PRINCE: My name is Vida “Sister” Prince, and I am interviewing Toby Cymber Gutterman about her husband, Murry Cymber. Today is October 16th, in the year 2000.
GUTTERMAN: This is – I am Toby Cymber Gutterman and I’d like to tell the story, memory of my beloved husband, Murry Cymber. He passed away in 1973 and that’s why I’m doing this, because he didn’t live to do it himself, to tell himself the story.
My husband, Murry Cymber, was born in Poland, Czestochowa, May 26, 1924. He changed – his original last name was Mordkha Cymberknopf, but when he got his citizenship paper, we changed it to Murry Cymber – M U R R Y C Y M B E R. His father’s name was Jakob, and mother’s name was Ruchla Cymber. His mother – Murry’s mother passed away when he was two years old. His – he had an older brother Carl and sister. He was the younger. His father remarried. His older sister took care of him because his stepmother didn’t bother with him much.
Murry was 15 years when the – Germany attacked Poland in 1939. He – the Germans, when they attacked Poland, they were rounding up Jewish males and then made them work very hard. The Gestapo got his older brother, Carl Cymber, too. Murry, at the time, at one time, loaded coals; that was hard work for a young boy. Later he worked in a metal factory. That was – that was a – in Czestochowa. They had barbed wire fence, and they watched every move everyone did. That was in 1940.
In 1941, Murry was deported to Majdanek, near Lublin, Poland. At first, several weeks, he was helping out the carpenters. Then he was transferred to a place where they put dead bodies in a massive grave and burned it. Next day, they had to cover the grave with dirt. Evidently the Germans were trying to cover up their tracks after they were finished. Murry knew that they wouldn’t leave any witnesses, so he decided right away to escape. The Germans were shooting after him, but it didn’t – they didn’t kill him.
He was in hiding in a forest, but unfortunately he got caught and taken to yet another concentration camp, called Plaszow, in Poland, near Krakow. Next he was taken to yet another camp, Gross-Rosen. Next camp was Barackenbau. In this camp they burned numbers; they burnt a number on his hand. This number was 56811. In 1942, again, he was taken to Buchenwald where they had to work, sometimes useless work. By that I mean they worked with rocks and different things.
Finally, in 1944, he was deported again forcefully to a camp called Taucha – T A U C H A. He worked in an ammunition factory. And he had to wear pants and shirts, blue stripes and gray stripes, and he had to wear wooden shoes.
Murry was liberated by the U.S.A. Army in May of 1945. After that, he went back to Poland to get his sister and brother-in-law, and also his brother’s fiance. Evidently what was happening, his sister and brother was married before the war, and they found each other, so – and his older brother was engaged to a young lady, and he found out she was alive and she’s in Czestochowa. So, I was there too, and what happened, he came over to this young lady to tell her to get ready. He wanted to get his sister and brother-in-law, and his brother’s fiance, to Germany because there was talk that they’re going to close the border in Poland; the Russians were going to do it.
I was present at the time when he went to his brother’s fiance, and he asked me if I want to go out of – get out of Poland. I said I would like to but I don’t have any money, and I just don’t have, you know, anybody could help me. So he says, “Do you have any I.D. that you have a picture in it?” I said, “Yes, I do.” He said, “Why don’t you use that? At the border the people might not read Polish, and we might get through.”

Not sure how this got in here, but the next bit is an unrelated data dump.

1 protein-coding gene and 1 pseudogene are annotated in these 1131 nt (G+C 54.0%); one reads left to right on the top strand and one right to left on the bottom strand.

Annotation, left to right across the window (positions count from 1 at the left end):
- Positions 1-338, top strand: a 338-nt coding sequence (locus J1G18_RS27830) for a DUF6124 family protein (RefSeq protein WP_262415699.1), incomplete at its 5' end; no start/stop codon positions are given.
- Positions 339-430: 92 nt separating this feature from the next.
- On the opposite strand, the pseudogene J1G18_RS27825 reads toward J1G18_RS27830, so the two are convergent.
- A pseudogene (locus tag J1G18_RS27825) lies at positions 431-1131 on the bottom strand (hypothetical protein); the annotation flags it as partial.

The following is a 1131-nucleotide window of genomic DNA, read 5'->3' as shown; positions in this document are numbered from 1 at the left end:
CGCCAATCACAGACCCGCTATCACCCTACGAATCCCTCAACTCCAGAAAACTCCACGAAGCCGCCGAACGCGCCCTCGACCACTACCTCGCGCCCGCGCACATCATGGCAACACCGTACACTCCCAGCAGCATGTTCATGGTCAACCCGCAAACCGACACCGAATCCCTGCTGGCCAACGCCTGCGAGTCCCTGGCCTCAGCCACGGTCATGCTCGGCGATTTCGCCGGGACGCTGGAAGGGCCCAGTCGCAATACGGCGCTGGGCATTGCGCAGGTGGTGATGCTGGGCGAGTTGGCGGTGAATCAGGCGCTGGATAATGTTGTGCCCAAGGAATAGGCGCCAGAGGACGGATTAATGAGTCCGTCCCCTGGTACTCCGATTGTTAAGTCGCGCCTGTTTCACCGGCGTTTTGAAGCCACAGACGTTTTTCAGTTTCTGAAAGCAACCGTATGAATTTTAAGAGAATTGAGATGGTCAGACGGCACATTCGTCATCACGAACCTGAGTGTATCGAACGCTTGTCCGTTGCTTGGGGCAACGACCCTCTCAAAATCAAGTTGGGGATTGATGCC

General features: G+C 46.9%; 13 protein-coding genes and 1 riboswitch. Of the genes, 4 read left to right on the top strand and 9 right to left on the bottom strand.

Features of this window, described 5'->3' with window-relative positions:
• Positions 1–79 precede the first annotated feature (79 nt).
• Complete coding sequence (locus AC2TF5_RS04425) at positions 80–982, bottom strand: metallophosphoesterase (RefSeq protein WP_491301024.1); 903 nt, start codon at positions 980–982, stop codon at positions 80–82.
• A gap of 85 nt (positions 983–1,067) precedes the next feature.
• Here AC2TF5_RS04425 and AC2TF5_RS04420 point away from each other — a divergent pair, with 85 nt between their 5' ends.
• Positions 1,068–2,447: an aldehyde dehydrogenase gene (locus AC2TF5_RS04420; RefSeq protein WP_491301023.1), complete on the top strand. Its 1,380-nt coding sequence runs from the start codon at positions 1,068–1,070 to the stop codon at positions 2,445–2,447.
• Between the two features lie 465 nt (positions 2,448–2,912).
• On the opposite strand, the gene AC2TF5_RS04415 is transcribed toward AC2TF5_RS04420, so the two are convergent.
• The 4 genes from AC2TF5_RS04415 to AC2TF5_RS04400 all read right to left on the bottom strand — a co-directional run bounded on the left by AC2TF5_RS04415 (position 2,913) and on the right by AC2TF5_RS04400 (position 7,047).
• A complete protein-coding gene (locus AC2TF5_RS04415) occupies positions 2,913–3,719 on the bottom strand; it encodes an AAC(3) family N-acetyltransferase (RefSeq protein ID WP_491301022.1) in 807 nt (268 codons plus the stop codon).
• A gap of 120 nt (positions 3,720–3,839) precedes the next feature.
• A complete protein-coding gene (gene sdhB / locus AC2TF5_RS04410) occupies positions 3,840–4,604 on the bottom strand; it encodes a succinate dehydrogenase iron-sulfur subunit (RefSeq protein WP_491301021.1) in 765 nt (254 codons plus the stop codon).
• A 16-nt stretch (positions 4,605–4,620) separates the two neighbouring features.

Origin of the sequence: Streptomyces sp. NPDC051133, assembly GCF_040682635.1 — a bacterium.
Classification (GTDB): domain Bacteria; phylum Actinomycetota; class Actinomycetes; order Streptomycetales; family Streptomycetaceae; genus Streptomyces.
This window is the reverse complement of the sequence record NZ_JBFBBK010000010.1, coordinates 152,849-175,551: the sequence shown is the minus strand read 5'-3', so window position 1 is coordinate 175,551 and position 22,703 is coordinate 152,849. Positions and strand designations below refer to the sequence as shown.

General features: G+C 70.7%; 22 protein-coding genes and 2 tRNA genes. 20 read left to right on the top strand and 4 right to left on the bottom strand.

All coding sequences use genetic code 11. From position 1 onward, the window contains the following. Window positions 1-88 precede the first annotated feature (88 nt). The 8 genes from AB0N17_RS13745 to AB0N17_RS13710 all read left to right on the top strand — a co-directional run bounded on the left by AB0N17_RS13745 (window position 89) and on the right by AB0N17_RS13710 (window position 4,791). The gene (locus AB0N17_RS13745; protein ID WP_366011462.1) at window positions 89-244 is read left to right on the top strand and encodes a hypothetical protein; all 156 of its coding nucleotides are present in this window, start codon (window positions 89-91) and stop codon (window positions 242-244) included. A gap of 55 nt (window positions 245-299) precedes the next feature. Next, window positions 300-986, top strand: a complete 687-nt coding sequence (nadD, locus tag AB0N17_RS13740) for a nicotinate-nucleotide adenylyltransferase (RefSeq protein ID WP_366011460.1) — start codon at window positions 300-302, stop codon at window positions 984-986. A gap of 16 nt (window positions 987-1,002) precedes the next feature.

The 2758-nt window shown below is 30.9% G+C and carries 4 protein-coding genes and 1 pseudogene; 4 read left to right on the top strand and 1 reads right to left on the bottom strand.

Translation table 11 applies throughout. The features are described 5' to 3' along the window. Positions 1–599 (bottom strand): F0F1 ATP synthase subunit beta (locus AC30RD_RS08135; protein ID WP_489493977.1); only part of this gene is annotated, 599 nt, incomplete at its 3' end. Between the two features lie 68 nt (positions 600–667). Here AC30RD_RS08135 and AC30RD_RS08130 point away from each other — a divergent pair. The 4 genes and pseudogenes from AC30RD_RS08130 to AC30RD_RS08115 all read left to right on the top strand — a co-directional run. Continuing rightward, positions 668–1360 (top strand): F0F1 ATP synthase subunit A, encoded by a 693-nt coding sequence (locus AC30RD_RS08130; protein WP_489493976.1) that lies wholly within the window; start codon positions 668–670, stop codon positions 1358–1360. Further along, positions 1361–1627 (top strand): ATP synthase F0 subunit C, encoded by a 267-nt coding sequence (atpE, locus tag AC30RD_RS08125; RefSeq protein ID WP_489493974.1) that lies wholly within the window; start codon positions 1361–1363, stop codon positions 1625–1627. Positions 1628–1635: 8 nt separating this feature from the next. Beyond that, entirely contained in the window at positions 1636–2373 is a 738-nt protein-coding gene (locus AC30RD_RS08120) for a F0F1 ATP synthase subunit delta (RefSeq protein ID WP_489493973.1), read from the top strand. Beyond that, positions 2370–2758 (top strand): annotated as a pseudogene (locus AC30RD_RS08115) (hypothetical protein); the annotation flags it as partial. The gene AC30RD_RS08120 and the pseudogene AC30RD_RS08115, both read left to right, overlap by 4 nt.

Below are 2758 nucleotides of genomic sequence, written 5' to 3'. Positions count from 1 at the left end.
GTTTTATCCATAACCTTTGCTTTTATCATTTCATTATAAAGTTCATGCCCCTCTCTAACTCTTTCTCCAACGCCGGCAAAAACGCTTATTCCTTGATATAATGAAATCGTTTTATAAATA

Well, what happened, one day he got to know another few people and he says he didn’t mind to take them too. So we all went first to the border, and we were turned back. We were – I just remember now that even he had some money sewed in in his hat, and they took that away. And it so happened that one of the military persons who was standing at the border, he came from a Polish family, and he could read Polish, and he knew that was not a passport. So we were turned back.
What happened – meanwhile, I learned some Russian when I was working, you know, at the Russian hospital, and this man, Murry Cymber, that I just met, he said, “If you know how to converse in Russian, why don’t we do that.” He bought two big bottles of vodka and he was, he said to tell the soldiers; they won’t stop, but they were transporting different – I’m not sure – it was gasoline or some kind of oil – it was covered up trunks. And we took a chance and went there. And I asked him in Russian if he could take us to the border, and he did. So that’s how we got through the border.
PRINCE: How extraordinarily brave.
GUTTERMAN: Yeah, yeah, he could have paid with his life. Then we went to the Czechoslovakian border and we were one day in Czechoslovkia. And this man – I don’t remember if he was Jewish or Christian – but he let a lot of people who got out of camps stay there for a day or two, you know, and we didn’t have to pay. Then the next day we were lucky. We tried to go around the side streets somewhere. One place was like hill down, and we went through –
PRINCE: Like what?
GUTTERMAN: Like a big hill going down, and it was hard to breathe and everything; we weren’t that strong at that time. And we went on a train. They let us into train, and there were people in the train, that they tried to give us some food. So I remember his sister and her husband, and also her – his brother’s fiance, and some other people, and so we were trying to get to where the United States Army was stationed because that’s where we wanted to be. We didn’t want to be in Poland anymore because – in my case – I knew my whole family was killed in the gas chambers, so I just didn’t want to be in Poland anymore.